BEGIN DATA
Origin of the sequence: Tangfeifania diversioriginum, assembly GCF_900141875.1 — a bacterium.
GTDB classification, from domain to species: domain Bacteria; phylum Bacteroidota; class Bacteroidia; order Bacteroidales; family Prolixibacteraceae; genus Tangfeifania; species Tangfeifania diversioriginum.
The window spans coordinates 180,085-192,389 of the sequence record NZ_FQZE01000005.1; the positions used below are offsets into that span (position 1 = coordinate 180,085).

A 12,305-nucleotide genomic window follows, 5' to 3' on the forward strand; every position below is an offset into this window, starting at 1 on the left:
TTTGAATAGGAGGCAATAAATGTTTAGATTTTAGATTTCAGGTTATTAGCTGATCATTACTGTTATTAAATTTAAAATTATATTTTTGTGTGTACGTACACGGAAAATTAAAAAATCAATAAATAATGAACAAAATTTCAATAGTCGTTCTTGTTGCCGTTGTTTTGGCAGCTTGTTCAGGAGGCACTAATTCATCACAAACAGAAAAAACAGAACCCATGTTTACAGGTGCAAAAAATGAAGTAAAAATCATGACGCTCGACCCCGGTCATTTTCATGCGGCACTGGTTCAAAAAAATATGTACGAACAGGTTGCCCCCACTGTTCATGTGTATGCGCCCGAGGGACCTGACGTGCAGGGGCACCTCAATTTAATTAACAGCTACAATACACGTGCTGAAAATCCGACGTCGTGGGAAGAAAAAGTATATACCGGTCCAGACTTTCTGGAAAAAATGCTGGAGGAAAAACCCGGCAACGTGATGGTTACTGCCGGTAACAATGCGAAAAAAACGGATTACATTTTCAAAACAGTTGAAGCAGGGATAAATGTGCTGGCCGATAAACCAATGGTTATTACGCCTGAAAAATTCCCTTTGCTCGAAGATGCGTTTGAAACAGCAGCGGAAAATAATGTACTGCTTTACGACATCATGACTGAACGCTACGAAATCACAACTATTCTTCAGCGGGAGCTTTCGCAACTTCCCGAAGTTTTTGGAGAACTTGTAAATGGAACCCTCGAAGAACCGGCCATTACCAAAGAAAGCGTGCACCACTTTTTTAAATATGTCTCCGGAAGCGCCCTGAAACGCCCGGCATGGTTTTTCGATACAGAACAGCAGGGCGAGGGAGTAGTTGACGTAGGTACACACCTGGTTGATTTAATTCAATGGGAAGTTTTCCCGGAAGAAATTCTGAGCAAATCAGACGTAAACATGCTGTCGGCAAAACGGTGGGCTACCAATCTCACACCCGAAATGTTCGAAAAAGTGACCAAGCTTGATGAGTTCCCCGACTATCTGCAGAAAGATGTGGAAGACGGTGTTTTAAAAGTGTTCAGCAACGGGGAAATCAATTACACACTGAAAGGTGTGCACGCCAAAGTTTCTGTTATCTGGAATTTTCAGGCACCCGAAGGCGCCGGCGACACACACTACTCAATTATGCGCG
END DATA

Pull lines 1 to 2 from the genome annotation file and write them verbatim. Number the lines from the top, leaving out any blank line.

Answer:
Origin of the sequence: Tangfeifania diversioriginum, assembly GCF_900141875.1 — a bacterium.
GTDB classification, from domain to species: domain Bacteria; phylum Bacteroidota; class Bacteroidia; order Bacteroidales; family Prolixibacteraceae; genus Tangfeifania; species Tangfeifania diversioriginum.